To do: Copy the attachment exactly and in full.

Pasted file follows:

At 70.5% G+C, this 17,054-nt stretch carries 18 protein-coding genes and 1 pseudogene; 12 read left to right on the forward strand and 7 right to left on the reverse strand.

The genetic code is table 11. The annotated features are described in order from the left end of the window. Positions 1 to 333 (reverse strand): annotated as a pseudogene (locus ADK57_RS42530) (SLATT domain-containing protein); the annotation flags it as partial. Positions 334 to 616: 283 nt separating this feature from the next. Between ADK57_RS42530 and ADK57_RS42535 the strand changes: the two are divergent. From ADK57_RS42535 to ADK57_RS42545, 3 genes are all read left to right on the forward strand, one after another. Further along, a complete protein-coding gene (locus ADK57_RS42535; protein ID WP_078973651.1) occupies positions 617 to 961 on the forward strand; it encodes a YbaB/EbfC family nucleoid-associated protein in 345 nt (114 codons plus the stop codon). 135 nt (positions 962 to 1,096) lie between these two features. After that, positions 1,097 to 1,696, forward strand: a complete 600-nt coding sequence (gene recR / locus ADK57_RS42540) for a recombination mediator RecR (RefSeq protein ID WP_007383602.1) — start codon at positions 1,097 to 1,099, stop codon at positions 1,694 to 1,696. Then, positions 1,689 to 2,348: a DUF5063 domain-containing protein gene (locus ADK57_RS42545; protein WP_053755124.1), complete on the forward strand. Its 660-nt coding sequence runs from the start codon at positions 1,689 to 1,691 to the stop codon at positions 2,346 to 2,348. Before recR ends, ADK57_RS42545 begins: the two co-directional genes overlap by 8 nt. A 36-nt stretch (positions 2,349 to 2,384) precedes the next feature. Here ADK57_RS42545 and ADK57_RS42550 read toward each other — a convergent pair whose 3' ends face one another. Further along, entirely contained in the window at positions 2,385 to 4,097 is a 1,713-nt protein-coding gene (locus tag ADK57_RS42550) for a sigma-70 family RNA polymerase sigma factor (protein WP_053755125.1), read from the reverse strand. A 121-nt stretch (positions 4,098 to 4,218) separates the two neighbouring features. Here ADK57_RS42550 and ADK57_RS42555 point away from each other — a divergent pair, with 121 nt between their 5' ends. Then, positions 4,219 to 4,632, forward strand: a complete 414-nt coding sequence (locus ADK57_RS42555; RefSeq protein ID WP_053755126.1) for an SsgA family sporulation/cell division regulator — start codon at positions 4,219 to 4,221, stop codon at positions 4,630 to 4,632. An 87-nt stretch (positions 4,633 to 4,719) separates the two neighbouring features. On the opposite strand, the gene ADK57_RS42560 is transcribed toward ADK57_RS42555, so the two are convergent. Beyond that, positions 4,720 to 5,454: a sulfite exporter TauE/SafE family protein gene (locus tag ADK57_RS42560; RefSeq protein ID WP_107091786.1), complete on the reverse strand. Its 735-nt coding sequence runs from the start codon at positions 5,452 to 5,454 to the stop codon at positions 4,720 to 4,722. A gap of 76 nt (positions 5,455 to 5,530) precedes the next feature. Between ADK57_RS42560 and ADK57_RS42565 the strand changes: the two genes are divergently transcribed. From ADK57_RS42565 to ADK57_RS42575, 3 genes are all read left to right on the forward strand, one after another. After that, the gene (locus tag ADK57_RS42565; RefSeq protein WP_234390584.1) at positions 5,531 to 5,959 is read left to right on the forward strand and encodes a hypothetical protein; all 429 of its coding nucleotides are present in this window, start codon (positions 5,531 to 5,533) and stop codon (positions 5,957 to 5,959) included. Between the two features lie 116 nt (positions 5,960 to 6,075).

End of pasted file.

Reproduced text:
At 70.5% G+C, this 17,054-nt stretch carries 18 protein-coding genes and 1 pseudogene; 12 read left to right on the forward strand and 7 right to left on the reverse strand.

The genetic code is table 11. The annotated features are described in order from the left end of the window. Positions 1 to 333 (reverse strand): annotated as a pseudogene (locus ADK57_RS42530) (SLATT domain-containing protein); the annotation flags it as partial. Positions 334 to 616: 283 nt separating this feature from the next. Between ADK57_RS42530 and ADK57_RS42535 the strand changes: the two are divergent. From ADK57_RS42535 to ADK57_RS42545, 3 genes are all read left to right on the forward strand, one after another. Further along, a complete protein-coding gene (locus ADK57_RS42535; protein ID WP_078973651.1) occupies positions 617 to 961 on the forward strand; it encodes a YbaB/EbfC family nucleoid-associated protein in 345 nt (114 codons plus the stop codon). 135 nt (positions 962 to 1,096) lie between these two features. After that, positions 1,097 to 1,696, forward strand: a complete 600-nt coding sequence (gene recR / locus ADK57_RS42540) for a recombination mediator RecR (RefSeq protein ID WP_007383602.1) — start codon at positions 1,097 to 1,099, stop codon at positions 1,694 to 1,696. Then, positions 1,689 to 2,348: a DUF5063 domain-containing protein gene (locus ADK57_RS42545; protein WP_053755124.1), complete on the forward strand. Its 660-nt coding sequence runs from the start codon at positions 1,689 to 1,691 to the stop codon at positions 2,346 to 2,348. Before recR ends, ADK57_RS42545 begins: the two co-directional genes overlap by 8 nt. A 36-nt stretch (positions 2,349 to 2,384) precedes the next feature. Here ADK57_RS42545 and ADK57_RS42550 read toward each other — a convergent pair whose 3' ends face one another. Further along, entirely contained in the window at positions 2,385 to 4,097 is a 1,713-nt protein-coding gene (locus tag ADK57_RS42550) for a sigma-70 family RNA polymerase sigma factor (protein WP_053755125.1), read from the reverse strand. A 121-nt stretch (positions 4,098 to 4,218) separates the two neighbouring features. Here ADK57_RS42550 and ADK57_RS42555 point away from each other — a divergent pair, with 121 nt between their 5' ends. Then, positions 4,219 to 4,632, forward strand: a complete 414-nt coding sequence (locus ADK57_RS42555; RefSeq protein ID WP_053755126.1) for an SsgA family sporulation/cell division regulator — start codon at positions 4,219 to 4,221, stop codon at positions 4,630 to 4,632. An 87-nt stretch (positions 4,633 to 4,719) separates the two neighbouring features. On the opposite strand, the gene ADK57_RS42560 is transcribed toward ADK57_RS42555, so the two are convergent. Beyond that, positions 4,720 to 5,454: a sulfite exporter TauE/SafE family protein gene (locus tag ADK57_RS42560; RefSeq protein ID WP_107091786.1), complete on the reverse strand. Its 735-nt coding sequence runs from the start codon at positions 5,452 to 5,454 to the stop codon at positions 4,720 to 4,722. A gap of 76 nt (positions 5,455 to 5,530) precedes the next feature. Between ADK57_RS42560 and ADK57_RS42565 the strand changes: the two genes are divergently transcribed. From ADK57_RS42565 to ADK57_RS42575, 3 genes are all read left to right on the forward strand, one after another. After that, the gene (locus tag ADK57_RS42565; RefSeq protein WP_234390584.1) at positions 5,531 to 5,959 is read left to right on the forward strand and encodes a hypothetical protein; all 429 of its coding nucleotides are present in this window, start codon (positions 5,531 to 5,533) and stop codon (positions 5,957 to 5,959) included. Between the two features lie 116 nt (positions 5,960 to 6,075).